When the second-largest mineral water bottling plant in Germany boosts its capacities, only the most advanced technology is good enough – as was the case at the Hanse-Heemann production site in Bruchsal in Baden. Its three existing lines gained two additional high-performance filling lines, permitting the supply of beverages to customers in southwest Germany to be increased. “Our aim was to secure the future of our bottling plant as a leading, powerful production site for soft drinks,” explains plant manager Thomas Herzog. Accordingly, the demands were challenging. “The balance between efficiency on the one hand and production reliability on the other plays an important role here. We need systems which enable low operating costs, low energy consumption and effective personnel deployment as well as the maximum in line and output capacity.” These criteria are not merely clichés, as project manager Michael Weller is keen to point out, but obligatory requirements. Hansa-Heemann makes the majority of its turnover as a supplier to discounters and a contract filler for other brand name producers. All of these clients chiefly assert their position on the market by constantly seizing every opportunity to cut costs with their suppliers. “For us beverage producers this means that we constantly have to find new ways of optimizing the packaging of our products, for instance.”
Here, KHS offers strong support to the mineral water bottler. Michael Weller has worked with KHS in the past and had good experience with the company. He thus has great trust in the Dortmund systems supplier and it’s this which ultimately earned KHS the contract. Trust is essential in a project of this magnitude which was to be implemented in Bruchsal. The actual technical challenges to be mastered are naturally of a totally different nature. “Lightweighting is taking us to the limit of what is actually still feasible. The systems are designed for capacity, however, and this has to be reconciled with the above. At the same time our processing windows are getting smaller and smaller. This means that every single unit on a line faces challenges which are often extreme. KHS has successfully mastered these challenges.”
Efficient performance control
Twelve machines apiece were built into both PET lines in a two-block design, from the fully automatic two-component KHS Innopro Paramix blending system with a capacity of up to 72,000 liters per hour through the InnoPET BloFill blow molder/filler block and Innoket labeler to the packaging and palletizing machines. The biggest pluses according to project manager Weller are the machine layout, which is based on a clear operating concept, and the new technology of the blocked blow molder and filler. His greatest enthusiasm is reserved for another innovation, however. “The conveyor control unit regulates the line performance extremely efficiently. Stop-and-go operation is avoided, resulting in an improved overall level of line efficiency.”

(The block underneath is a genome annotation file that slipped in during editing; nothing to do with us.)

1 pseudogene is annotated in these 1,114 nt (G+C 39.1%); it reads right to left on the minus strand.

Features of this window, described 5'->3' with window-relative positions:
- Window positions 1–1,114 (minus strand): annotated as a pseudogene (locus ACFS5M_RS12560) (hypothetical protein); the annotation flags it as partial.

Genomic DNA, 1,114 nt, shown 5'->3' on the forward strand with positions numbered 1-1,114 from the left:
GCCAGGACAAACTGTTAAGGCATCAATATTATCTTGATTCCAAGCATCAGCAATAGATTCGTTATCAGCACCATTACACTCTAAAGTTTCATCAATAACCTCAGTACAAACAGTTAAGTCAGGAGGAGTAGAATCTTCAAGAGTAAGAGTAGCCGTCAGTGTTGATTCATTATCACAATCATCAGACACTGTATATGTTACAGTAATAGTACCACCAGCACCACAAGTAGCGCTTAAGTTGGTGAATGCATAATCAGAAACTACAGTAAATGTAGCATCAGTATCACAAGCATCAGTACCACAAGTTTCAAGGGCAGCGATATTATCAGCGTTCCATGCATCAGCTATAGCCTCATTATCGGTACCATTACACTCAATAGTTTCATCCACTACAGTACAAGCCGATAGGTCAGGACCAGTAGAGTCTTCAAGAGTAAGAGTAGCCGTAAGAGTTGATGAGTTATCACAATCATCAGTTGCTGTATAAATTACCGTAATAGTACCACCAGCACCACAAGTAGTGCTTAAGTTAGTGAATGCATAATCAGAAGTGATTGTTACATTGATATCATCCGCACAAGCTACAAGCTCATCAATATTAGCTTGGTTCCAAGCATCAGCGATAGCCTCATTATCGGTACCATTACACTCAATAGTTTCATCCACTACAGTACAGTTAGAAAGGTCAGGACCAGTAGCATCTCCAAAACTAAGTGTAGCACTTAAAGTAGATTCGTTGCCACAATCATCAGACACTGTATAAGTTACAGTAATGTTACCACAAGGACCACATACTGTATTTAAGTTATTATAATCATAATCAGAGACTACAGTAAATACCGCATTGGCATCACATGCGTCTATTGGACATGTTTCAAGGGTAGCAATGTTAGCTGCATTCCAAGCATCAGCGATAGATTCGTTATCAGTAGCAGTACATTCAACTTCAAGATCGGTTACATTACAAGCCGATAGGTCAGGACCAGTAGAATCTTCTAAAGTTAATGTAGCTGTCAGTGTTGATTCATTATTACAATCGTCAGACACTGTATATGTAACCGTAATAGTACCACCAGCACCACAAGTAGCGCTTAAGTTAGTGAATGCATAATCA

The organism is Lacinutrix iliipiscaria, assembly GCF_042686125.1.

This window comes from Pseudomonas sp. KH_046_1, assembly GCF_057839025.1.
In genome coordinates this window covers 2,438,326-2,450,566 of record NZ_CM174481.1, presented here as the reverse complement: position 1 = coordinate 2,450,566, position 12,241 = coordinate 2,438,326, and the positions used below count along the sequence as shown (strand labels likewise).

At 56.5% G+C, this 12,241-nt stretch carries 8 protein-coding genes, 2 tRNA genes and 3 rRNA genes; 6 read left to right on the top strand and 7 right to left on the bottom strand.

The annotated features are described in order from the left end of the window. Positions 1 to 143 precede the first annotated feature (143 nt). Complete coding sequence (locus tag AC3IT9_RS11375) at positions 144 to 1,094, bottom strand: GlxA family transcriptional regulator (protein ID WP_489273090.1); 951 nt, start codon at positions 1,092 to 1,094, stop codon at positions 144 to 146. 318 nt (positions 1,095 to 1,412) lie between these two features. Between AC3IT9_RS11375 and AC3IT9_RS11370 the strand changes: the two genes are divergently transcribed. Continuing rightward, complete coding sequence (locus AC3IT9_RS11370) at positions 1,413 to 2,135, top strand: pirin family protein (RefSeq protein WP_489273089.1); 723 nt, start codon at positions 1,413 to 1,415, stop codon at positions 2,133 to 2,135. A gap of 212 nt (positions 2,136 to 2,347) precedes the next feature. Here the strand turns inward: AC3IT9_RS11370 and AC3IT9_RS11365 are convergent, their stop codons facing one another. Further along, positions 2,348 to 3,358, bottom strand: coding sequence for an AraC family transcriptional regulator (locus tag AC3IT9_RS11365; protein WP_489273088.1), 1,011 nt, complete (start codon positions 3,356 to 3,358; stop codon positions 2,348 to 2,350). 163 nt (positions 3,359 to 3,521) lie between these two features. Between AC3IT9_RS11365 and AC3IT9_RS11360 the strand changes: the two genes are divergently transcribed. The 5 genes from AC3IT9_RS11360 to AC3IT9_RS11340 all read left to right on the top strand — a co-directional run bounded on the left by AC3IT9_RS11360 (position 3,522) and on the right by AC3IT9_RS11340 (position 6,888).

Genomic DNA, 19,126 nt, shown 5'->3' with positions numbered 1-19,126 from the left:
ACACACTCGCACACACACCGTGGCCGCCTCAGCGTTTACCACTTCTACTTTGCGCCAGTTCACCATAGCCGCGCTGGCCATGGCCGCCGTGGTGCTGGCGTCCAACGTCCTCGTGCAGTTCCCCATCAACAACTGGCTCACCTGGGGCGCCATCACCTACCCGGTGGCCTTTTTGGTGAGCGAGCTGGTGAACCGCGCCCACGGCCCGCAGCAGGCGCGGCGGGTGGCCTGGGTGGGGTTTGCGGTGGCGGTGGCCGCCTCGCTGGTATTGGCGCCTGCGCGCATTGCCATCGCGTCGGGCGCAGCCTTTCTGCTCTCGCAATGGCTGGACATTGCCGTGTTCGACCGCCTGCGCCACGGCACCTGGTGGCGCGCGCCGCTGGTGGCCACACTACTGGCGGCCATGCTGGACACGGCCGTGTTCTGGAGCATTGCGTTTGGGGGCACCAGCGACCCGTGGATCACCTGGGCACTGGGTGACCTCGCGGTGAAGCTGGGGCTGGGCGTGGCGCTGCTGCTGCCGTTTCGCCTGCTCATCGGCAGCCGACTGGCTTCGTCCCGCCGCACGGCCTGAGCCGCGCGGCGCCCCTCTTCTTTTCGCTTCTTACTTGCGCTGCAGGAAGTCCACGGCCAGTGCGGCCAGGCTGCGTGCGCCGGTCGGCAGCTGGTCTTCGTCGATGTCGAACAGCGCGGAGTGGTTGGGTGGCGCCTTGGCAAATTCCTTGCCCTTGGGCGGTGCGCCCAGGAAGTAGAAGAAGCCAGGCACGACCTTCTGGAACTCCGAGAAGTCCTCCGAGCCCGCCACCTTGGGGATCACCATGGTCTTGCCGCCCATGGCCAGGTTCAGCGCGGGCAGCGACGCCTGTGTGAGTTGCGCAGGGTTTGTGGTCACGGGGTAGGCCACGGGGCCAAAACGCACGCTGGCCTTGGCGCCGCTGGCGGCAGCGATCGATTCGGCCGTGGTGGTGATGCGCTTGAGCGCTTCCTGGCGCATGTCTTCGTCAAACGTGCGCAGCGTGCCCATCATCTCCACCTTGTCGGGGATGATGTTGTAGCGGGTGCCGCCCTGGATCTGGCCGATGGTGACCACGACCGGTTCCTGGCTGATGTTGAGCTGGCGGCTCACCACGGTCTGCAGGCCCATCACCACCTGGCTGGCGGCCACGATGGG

Performance Control 4.0
Unlike conventional control units, where the situation on the individual conveyors is determined by sensors, the Performance Control 4.0 counting controller records the exact number of all containers in circulation. Based on their number and diameter the occupied space in the various segments can be better estimated and the calculation of the machine speed is much more precise.
If there are delays on the labeling machine, for example, the preform infeed can be stopped later and the buffer capacity better exploited. Besides the product flow consumables are also tracked.
The next reel change can be scheduled, for example, by assessing the number of processed containers, amount of labels or film used and the corresponding residual quantities. The available buffer can be reduced by the amount necessary to compensate for the reel change and continue production. This principle is applied to the entire line, resulting in gentler, more continuous system operation.
The benefits of the counting controller for PET lines from KHS
→ Less stop-and-go operation
→ Higher level of line efficiency
→ Shorter, fewer downtimes
→ Less wear
Up to the limit
During the extension of the plant’s capacities every phase in production from blending to warehousing was included in the planning and implementation of the project – and all this during the ongoing season. The great complexity of the mammoth project was further complicated by the extremely tight schedule, Herzog remembers. “We could only withstand the immense time pressure we were all under through sheer stamina and joy in our work – and by looking forward to successful line acceptance at the end of the project as our reward.”
The travails of the conversion are now long forgotten. Compared to the three existing lines the new systems consume about 20% less energy thanks to their innovative machine technology. This alone has enabled Hansa-Heeman’s initial objective to be reached of noticeably cutting the total cost of ownership (TCO). The facilities in Bruchsal now have such modern, productive lines that the plant is running in the high capacity range.
This wouldn’t have been possible without the easy cooperation of both companies. “It was hugely important to us that we had reliable contacts at KHS who were personally committed to the success of the project and were available round the clock,” concludes Herzog. The commitment of all involved and the fact that they identified with the project were decisive, he continues. “At some point you could no longer tell who was the supplier and who was the customer – and that’s just how it should be.”
“The balance between efficiency and production reliability plays an important role.”